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Symmetric-key encryption in Java (ctd): AES and block ciphers

The basic Java encryption code we've just looked at gives us the very basic building block for securely storing or transmitting data. Unfortunately, like all good building blocks, it's generally not enough on its own. To get proper security, we need to use the building blocks properly.

The first thing we need to consider is that AES, like other common encryption algorithms, is a block cipher. That means that it always operates on units or "blocks" that are some fixed number of bytes in size. In the case of AES, a block is 16 bytes, or 128 bits. (Coincidentally, we're also using a 16-byte key in our examples, but the block size and key size aren't necessarily the same. AES can be used with other key sizes. And another algorithm, DES, has a 7-byte key but an 8-byte block size.) AES and various other block ciphers essentially take each n-byte block of bytes and "mix" that block together with the key, thus outputting an encrypted block.

Mixing typically involves simple bitwise operations such as the XOR operation and bitshifts, possibly arithmetic operations (addition and multiplication), plus a technique called "substitution" (whereby at points during the process, parts of the encryption buffer are used as indicies into an array of alternative "random" bytes/bits for which they are swapped). Mixing occurs in "rounds": the mixing procedure is repeated some number of times on each block, often with some variation on each round (e.g. different bytes might be used from the key on different rounds).

The upshot is that:

By default with a block cipher, a given block-length sequence will always result in the same sequence of encrypted bytes when encrypted with a given key.

To illustrate this, consider Alice's encryption code from the previous page. Supposing we define the data to be encrypted as follows (in other words, bytes 16-31 of the block will be a repetition of bytes 0-15):

byte[] plaintext = new byte[32];
for (int i = 0; i < 32; i++) {
  plaintext[i] = (byte) (i % 16);
}

Now, we pick a random key (if you're not familiar with it, see this site's explanation of the SecureRandom class; for reasons discussed there, never use poor-quality generators such as java.util.Random for generating random keys):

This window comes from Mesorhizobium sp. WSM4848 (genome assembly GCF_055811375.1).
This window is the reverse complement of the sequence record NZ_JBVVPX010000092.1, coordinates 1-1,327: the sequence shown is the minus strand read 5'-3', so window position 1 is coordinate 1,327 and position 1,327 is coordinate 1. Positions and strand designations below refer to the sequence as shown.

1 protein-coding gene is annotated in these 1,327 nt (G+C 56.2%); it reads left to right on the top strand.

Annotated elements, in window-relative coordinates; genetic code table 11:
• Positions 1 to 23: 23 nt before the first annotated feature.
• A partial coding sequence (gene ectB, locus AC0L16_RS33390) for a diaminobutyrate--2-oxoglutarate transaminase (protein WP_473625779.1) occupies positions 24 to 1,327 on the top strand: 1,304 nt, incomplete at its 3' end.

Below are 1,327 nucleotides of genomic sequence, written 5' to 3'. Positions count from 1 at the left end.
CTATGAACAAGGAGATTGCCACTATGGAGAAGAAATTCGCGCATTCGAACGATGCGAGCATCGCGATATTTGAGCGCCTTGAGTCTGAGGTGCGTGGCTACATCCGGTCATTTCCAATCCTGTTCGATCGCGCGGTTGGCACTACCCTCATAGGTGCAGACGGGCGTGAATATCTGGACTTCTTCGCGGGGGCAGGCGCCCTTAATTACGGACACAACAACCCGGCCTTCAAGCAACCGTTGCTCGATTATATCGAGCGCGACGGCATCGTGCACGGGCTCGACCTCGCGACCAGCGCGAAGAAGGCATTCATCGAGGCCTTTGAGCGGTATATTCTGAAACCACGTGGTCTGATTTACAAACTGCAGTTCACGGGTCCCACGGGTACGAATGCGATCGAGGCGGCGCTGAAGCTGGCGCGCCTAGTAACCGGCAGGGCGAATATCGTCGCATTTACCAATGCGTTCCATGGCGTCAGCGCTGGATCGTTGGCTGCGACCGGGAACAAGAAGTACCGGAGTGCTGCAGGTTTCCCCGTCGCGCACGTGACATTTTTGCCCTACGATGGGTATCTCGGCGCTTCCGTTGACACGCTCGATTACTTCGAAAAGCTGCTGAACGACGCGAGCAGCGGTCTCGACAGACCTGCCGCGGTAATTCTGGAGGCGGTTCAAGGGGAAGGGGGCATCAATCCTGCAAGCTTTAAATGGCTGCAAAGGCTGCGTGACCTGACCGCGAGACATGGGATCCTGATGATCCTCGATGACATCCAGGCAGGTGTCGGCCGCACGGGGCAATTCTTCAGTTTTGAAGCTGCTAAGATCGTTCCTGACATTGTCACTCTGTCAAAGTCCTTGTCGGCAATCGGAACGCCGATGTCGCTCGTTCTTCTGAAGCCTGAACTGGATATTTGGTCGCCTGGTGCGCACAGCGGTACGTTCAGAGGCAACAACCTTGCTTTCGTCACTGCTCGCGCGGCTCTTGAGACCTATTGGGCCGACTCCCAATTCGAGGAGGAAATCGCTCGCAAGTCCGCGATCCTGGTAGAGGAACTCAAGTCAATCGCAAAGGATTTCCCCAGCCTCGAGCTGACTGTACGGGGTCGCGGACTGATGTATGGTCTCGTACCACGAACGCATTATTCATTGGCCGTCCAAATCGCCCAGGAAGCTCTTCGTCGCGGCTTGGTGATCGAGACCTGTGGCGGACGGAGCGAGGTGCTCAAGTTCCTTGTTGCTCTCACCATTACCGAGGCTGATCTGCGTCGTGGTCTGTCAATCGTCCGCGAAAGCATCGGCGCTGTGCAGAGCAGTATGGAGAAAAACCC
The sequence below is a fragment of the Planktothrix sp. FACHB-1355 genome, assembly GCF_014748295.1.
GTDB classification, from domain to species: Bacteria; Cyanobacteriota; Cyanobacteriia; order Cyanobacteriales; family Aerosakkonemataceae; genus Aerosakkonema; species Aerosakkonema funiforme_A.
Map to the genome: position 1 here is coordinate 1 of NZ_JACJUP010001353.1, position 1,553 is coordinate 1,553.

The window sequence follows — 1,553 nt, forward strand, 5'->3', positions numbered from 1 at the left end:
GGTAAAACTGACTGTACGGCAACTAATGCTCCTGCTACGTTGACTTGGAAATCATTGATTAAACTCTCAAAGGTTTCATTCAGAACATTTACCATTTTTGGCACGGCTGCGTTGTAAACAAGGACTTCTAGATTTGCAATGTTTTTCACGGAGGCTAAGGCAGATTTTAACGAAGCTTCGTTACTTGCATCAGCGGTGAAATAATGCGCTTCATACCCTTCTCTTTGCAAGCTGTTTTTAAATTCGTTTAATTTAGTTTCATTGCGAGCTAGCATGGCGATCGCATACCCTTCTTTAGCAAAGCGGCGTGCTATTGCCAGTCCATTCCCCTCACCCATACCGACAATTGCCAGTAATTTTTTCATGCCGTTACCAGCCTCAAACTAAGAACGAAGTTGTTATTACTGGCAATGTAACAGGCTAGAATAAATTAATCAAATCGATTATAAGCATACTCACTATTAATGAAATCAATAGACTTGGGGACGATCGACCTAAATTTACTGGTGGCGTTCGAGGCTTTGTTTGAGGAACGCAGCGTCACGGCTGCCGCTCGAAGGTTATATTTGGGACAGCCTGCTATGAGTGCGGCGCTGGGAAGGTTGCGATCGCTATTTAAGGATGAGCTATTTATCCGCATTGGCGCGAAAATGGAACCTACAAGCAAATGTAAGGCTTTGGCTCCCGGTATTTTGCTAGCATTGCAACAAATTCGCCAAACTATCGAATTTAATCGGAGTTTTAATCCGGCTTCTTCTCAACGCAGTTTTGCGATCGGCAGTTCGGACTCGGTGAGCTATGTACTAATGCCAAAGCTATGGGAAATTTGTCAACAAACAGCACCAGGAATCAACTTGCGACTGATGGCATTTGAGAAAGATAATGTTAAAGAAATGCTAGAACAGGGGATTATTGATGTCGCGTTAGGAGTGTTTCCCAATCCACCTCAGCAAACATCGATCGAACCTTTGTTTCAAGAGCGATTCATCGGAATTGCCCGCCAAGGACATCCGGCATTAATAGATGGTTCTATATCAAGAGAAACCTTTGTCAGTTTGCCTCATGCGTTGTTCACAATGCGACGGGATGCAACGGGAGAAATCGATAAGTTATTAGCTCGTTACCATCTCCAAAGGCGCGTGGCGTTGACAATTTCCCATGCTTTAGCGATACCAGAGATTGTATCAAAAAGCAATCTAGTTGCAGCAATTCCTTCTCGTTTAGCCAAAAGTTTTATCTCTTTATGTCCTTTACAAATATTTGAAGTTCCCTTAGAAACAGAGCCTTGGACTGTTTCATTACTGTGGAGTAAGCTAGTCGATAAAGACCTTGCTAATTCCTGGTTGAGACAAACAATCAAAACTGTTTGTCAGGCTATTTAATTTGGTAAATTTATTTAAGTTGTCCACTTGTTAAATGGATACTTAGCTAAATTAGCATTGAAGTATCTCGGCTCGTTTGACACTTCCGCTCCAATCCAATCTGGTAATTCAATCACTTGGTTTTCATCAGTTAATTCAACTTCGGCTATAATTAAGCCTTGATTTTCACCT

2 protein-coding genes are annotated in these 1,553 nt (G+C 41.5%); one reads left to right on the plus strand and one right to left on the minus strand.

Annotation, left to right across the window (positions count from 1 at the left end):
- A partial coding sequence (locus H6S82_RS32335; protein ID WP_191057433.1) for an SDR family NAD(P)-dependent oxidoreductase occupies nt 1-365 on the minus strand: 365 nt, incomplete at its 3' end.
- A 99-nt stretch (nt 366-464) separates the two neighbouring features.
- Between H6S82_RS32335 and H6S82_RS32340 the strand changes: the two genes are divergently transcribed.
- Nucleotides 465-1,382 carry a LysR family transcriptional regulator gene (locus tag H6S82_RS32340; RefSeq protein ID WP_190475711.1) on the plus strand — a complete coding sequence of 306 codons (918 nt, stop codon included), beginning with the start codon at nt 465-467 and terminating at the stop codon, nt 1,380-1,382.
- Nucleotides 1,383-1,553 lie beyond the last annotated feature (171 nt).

byte[] key = new byte[16];
SecureRandom r = new SecureRandom();
r.nextBytes(key);

But let's see what happens when we encrypt plaintext using key, which, remember, contains 16 random bytes. We run Alice's encryption code, save the encrypted bytes, and look at them in a hex editor (or write a little Java method to print them out). What we actually get is something such as this:

6BA71D86E3115D2D49F54A12B5800291 k.?.]-IJ.?.?
6BA71D86E3115D2D49F54A12B5800291 k.?.]-IJ.?.?
6F91863A50238AD46AACC5064E902B8D o??:P#?j.N?+?

Although each individual line contains undecipherable garbage as we'd hope, the first and second lines of encrypted data are identical. Because our plaintext consisted of a repeated pattern, where the pattern itself is exactly the length of a block, the encrypted result contains two identical blocks. (The third block is something called padding: we'll come back to that.) In other words, the cipher is leaking information about the structure of our plaintext. Depending on our application, this could be really bad news.

Unfortunately, you'll see that this happens with the "default" options. When we constructed our AES Cipher object, we didn't set any special option to say "please operate in insecure mode". And yet that's what it decided to do. So I'm just guessing there could be one or two commercial systems out there handling sensitive data with this insecurity. What's the solution?

Well, the solution is essentially quite low-tech at first glance. We simply arrange things so that by the time our data is fed into the encryption algorithm, we "never encrypt the same block twice". And to do that, we choose an appropriate option from what are called block modes.

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Written by Neil Coffey. Copyright © Javamex UK 2012. All rights reserved.